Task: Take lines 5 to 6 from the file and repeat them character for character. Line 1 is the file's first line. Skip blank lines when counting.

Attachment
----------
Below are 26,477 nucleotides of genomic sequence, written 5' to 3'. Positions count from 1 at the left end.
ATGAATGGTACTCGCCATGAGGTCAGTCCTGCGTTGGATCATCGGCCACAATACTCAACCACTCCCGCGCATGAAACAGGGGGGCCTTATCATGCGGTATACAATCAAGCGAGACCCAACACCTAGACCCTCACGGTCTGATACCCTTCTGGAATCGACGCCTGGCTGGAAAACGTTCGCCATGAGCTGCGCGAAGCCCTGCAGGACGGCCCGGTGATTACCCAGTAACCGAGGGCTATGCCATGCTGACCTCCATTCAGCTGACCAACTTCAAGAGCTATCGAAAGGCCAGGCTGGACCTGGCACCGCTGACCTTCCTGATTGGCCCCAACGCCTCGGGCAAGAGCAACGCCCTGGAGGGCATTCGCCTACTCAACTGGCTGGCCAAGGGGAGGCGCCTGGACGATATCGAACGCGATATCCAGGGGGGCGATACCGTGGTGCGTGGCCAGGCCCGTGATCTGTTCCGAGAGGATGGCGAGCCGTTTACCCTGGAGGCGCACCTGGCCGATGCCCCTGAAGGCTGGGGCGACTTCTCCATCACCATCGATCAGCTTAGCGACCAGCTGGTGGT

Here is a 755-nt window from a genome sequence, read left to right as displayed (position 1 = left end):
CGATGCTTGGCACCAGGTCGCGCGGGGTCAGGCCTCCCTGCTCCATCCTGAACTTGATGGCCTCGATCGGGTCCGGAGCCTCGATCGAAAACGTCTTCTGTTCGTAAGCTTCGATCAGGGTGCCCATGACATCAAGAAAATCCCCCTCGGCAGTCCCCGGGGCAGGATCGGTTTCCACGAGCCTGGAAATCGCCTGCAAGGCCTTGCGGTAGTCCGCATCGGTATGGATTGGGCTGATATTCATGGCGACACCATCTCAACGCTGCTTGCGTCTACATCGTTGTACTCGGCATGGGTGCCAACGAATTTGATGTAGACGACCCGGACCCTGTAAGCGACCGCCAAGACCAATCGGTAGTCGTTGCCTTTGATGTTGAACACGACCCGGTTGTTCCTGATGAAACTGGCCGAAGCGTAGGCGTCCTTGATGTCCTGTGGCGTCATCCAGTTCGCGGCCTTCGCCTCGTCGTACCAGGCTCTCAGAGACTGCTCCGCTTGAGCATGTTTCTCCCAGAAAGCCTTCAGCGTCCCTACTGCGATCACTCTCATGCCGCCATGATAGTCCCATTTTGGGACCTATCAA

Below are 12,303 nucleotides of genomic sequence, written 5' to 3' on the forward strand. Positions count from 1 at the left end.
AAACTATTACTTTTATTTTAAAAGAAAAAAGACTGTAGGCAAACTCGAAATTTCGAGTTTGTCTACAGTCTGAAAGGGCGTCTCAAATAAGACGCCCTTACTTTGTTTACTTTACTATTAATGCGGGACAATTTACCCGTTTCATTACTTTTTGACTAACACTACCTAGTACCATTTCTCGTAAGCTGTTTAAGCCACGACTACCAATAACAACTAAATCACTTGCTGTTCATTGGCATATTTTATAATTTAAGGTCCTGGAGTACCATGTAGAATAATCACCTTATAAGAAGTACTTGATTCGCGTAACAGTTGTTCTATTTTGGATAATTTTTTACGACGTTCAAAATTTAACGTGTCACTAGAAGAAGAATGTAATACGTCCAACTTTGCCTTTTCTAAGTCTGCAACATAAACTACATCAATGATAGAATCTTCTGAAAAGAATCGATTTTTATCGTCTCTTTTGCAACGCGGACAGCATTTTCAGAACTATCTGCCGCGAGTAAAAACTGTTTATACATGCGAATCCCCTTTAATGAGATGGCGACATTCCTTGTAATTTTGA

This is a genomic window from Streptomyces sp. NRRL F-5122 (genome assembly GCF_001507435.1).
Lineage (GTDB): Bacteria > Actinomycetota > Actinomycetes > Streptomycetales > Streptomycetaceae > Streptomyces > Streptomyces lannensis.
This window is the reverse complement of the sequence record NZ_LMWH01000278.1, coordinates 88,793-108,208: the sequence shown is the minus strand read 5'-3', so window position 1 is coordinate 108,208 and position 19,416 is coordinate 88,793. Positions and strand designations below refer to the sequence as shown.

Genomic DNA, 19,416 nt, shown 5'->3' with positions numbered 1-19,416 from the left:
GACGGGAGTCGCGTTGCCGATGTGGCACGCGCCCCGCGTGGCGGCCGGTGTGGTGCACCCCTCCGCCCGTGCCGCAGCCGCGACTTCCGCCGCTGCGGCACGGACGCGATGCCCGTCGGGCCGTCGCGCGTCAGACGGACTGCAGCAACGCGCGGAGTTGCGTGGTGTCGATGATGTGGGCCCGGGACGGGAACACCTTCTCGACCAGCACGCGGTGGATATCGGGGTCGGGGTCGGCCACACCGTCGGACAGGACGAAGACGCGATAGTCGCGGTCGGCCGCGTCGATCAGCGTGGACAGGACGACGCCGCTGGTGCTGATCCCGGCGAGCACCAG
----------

Below are 12,303 nucleotides of genomic sequence, written 5' to 3' on the forward strand. Positions count from 1 at the left end.
AAACTATTACTTTTATTTTAAAAGAAAAAAGACTGTAGGCAAACTCGAAATTTCGAGTTTGTCTACAGTCTGAAAGGGCGTCTCAAATAAGACGCCCTTACTTTGTTTACTTTACTATTAATGCGGGACAATTTACCCGTTTCATTACTTTTTGACTAACACTACCTAGTACCATTTCTCGTAAGCTGTTTAAGCCACGACTACCAATAACAACTAAATCACTTGCTGTTCATTGGCATATTTTATAATTTAAGGTCCTGGAGTACCATGTAGAATAATCACCTTATAAGAAGTACTTGATTCGCGTAACAGTTGTTCTATTTTGGATAATTTTTTACGACGTTCAAAATTTAACGTGTCACTAGAAGAAGAATGTAATACGTCCAACTTTGCCTTTTCTAAGTCTGCAACATAAACTACATCAATGATAGAATCTTCTGAAAAGAATCGATTTTTATCGTCTCTTTTGCAACGCGGACAGCATTTTCAGAACTATCTGCCGCGAGTAAAAACTGTTTATACATGCGAATCCCCTTTAATGAGATGGCGACATTCCTTGTAATTTTGA